What an absolute delight. Recorded live at Cafe OTO in 2022, At Earth School is a whimsical, riveting journey, with Mitchell and Hawkins leading each other down forking paths. Flute rondos alternate between lush and soothing to pointed incursions, flickering in the sky, creating beautiful patterns with Hawkins’ deeply expressive, pointillist piano arrangements. Album centerpiece, “What are you Afraid Of” is a cathartic push with Mitchell’s voice utterly transcendent as she questions and encourages, flitting between spoken word whispers and soaring bellows. Hawkins floats with her in unison, weightless and effervescent. It’s pure sonic magic. Once Mitchell drops that weight into the deepest reaches of the ocean, quickfire, arpeggiated runs crack open the sky and we’re free to fly. Highest possible recommendation.

Action Pyramid & Jack Greenhalgh Mardle: Daily Rhythms of a Pond (mappa)

Mardle is a world – real and imagined – unto itself. Using hydrophone recordings taken over 24 hours as a conceptual jumping-off point, Action Pyramid and Jack Greenhalgh immerse us in an alien, aqueous landscape. Beguiling aquatic life clicks and hums, buoyed by electronic phrasings that become extensions of this environment. Everything here is tiny, microscopic. Insects purr and crackle, intersecting with quiet drones and swirling hollowed-out resonances. There are echoes in all corners and every detail encourages us to lean in and fully immerse ourselves in this pondscape. Night brings out a bug chorus thrumming like an electric wire, quietly sparking and dancing in the periphery. Every moment on Mardle is utilized to fill in gaps and shade the natural gradients of life beneath the gentle ripples. This is so wonderful. 

OTSE “Mains d’oeuvres” (Self-Released)

Stochastic cadences align through careful layering and crystalline sound design. OTSE explores what it means to be part of the working class in the face of rising automation and digitalization, using familiar sounds and percussive timbres. Movement is central to “Mains d’oeuvres.” Polyrhythms develop as the layers progress forward and pull us deeper into this sound world. Tonal elements bring a surprising airiness to the sharp-edged aural environments, and the combination forms an unexpected meditative aura hidden within the chaos of the piece. It’s so well done.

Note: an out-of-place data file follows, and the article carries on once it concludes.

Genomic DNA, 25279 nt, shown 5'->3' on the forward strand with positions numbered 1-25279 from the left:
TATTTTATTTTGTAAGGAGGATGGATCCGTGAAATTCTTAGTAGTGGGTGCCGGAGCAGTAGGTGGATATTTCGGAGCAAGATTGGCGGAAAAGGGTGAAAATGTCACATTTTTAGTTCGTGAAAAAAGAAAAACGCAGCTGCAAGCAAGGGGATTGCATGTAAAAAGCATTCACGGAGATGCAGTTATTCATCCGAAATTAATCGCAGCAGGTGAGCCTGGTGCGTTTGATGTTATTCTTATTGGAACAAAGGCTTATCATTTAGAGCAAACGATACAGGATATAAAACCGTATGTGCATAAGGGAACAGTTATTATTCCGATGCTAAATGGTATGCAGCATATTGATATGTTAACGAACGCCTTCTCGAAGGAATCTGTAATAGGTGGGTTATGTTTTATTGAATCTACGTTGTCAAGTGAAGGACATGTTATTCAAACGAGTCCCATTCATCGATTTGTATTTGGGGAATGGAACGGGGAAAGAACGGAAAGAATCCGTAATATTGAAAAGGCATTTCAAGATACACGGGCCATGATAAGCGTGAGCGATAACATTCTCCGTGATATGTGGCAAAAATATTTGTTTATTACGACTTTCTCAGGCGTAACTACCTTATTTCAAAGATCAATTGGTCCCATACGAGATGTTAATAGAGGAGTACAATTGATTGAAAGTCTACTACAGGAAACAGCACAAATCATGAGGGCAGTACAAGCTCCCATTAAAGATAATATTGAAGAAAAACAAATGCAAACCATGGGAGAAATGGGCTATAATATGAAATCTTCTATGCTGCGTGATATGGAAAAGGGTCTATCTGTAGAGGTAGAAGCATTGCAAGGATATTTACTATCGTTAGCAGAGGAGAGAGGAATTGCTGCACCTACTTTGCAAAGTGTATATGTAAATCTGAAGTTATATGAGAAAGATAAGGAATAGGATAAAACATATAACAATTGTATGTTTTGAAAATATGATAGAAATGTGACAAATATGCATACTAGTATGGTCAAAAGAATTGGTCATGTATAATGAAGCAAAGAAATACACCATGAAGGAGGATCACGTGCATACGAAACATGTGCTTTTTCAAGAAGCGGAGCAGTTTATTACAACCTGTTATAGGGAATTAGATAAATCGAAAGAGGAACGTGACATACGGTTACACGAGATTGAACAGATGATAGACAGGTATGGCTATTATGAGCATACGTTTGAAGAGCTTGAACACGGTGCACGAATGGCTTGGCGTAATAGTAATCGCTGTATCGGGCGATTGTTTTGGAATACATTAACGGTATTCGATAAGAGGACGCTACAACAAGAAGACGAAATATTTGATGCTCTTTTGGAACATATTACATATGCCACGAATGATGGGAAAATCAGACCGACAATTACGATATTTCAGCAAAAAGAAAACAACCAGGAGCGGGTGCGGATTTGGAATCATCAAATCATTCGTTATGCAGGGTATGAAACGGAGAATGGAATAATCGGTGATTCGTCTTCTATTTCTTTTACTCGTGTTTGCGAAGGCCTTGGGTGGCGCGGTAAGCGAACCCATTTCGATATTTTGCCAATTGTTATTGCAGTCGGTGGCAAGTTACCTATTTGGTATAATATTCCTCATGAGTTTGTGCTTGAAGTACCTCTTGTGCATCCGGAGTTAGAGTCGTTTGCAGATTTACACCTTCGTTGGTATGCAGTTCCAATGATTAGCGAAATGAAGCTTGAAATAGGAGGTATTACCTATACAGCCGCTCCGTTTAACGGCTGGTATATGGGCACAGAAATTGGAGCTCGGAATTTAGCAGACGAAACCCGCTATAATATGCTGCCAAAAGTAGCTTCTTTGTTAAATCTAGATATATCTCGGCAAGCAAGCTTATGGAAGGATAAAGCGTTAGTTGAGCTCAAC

B.C. Slumber family trees, the falling leaves (Self-Released)

Seasons change across eons, always dreaming of future dust. B.C. Slumber’s lackadaisical drift slinks through ambient corridors with hiss-laden loops and a wistful, melodic asymmetry. Synths bound into terrestrial dreams with restrained sparkle, drifting forward on relaxed rhythms and a buoyant mood. This music gets its hooks in and we can’t help but wrap ourselves in the sinuous progressions and gentle, engaging cadences. The shimmer never fully fades, but its remnants settle into cascading arpeggios tinged with familiar melodies, lilting like sonic constellations obscured by overcast skies. Crisp tones glisten in the cool air like a warming beacon against the smoky autumn nights. Lovely stuff.

Chie Otomi & Hirotaka Shirotsubaki Season of Wandering (Muzan Editions)

Lucid dreams become tactile aural clouds on this beautiful collaboration between Chie Otomi and Hirotaka Shirotsubaki. Textural elements elevate the hazy pads and ephemeral drones, opening a divide in the glossy waves for wistful guitar leads. A lush softness is threaded through each moment accented by blunt-edged, sporadic synth patterns and field recordings. Otomi and Shirotsubaki carefully build these worlds to ensure they’re immersive and inviting. Spirits sing in and around each emotive passage, creating a warming glow of spectral timbres of ambient whispers. Shirotsubaki’s guitar playing has a quiet gravity. He makes each echoing note matter. Paired with Otomi’s restrained approach the brings so much tension and depth, it’s a stellar pairing. Season of Wandering creates space for our own exploration while cultivating an understated sense of wonder and belief.